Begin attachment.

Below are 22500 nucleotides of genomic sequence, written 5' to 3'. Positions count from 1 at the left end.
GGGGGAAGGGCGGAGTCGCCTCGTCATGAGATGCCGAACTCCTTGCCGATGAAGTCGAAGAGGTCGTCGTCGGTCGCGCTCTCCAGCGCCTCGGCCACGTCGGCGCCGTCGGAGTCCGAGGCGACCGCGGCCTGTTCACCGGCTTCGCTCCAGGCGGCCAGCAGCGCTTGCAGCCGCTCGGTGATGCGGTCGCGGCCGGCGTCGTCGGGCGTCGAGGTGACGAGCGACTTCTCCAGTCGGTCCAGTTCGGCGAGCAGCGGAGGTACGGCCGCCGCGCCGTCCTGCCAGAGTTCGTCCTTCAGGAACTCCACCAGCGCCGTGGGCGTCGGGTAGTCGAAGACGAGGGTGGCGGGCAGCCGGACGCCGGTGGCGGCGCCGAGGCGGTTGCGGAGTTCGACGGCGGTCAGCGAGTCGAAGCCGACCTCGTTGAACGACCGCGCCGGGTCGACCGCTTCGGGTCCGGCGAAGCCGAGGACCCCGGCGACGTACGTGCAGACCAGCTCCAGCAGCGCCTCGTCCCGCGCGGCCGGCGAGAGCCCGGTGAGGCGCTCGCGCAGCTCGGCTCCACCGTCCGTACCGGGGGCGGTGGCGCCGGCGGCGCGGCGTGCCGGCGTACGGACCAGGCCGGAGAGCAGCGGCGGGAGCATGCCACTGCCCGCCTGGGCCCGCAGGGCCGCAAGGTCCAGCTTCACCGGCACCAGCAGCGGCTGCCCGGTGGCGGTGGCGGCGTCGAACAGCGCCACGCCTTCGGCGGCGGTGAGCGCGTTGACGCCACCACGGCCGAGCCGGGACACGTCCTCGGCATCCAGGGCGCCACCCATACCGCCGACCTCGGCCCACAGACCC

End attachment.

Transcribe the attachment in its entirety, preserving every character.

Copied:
Below are 22500 nucleotides of genomic sequence, written 5' to 3'. Positions count from 1 at the left end.
GGGGGAAGGGCGGAGTCGCCTCGTCATGAGATGCCGAACTCCTTGCCGATGAAGTCGAAGAGGTCGTCGTCGGTCGCGCTCTCCAGCGCCTCGGCCACGTCGGCGCCGTCGGAGTCCGAGGCGACCGCGGCCTGTTCACCGGCTTCGCTCCAGGCGGCCAGCAGCGCTTGCAGCCGCTCGGTGATGCGGTCGCGGCCGGCGTCGTCGGGCGTCGAGGTGACGAGCGACTTCTCCAGTCGGTCCAGTTCGGCGAGCAGCGGAGGTACGGCCGCCGCGCCGTCCTGCCAGAGTTCGTCCTTCAGGAACTCCACCAGCGCCGTGGGCGTCGGGTAGTCGAAGACGAGGGTGGCGGGCAGCCGGACGCCGGTGGCGGCGCCGAGGCGGTTGCGGAGTTCGACGGCGGTCAGCGAGTCGAAGCCGACCTCGTTGAACGACCGCGCCGGGTCGACCGCTTCGGGTCCGGCGAAGCCGAGGACCCCGGCGACGTACGTGCAGACCAGCTCCAGCAGCGCCTCGTCCCGCGCGGCCGGCGAGAGCCCGGTGAGGCGCTCGCGCAGCTCGGCTCCACCGTCCGTACCGGGGGCGGTGGCGCCGGCGGCGCGGCGTGCCGGCGTACGGACCAGGCCGGAGAGCAGCGGCGGGAGCATGCCACTGCCCGCCTGGGCCCGCAGGGCCGCAAGGTCCAGCTTCACCGGCACCAGCAGCGGCTGCCCGGTGGCGGTGGCGGCGTCGAACAGCGCCACGCCTTCGGCGGCGGTGAGCGCGTTGACGCCACCACGGCCGAGCCGGGACACGTCCTCGGCATCCAGGGCGCCACCCATACCGCCGACCTCGGCCCACAGACCC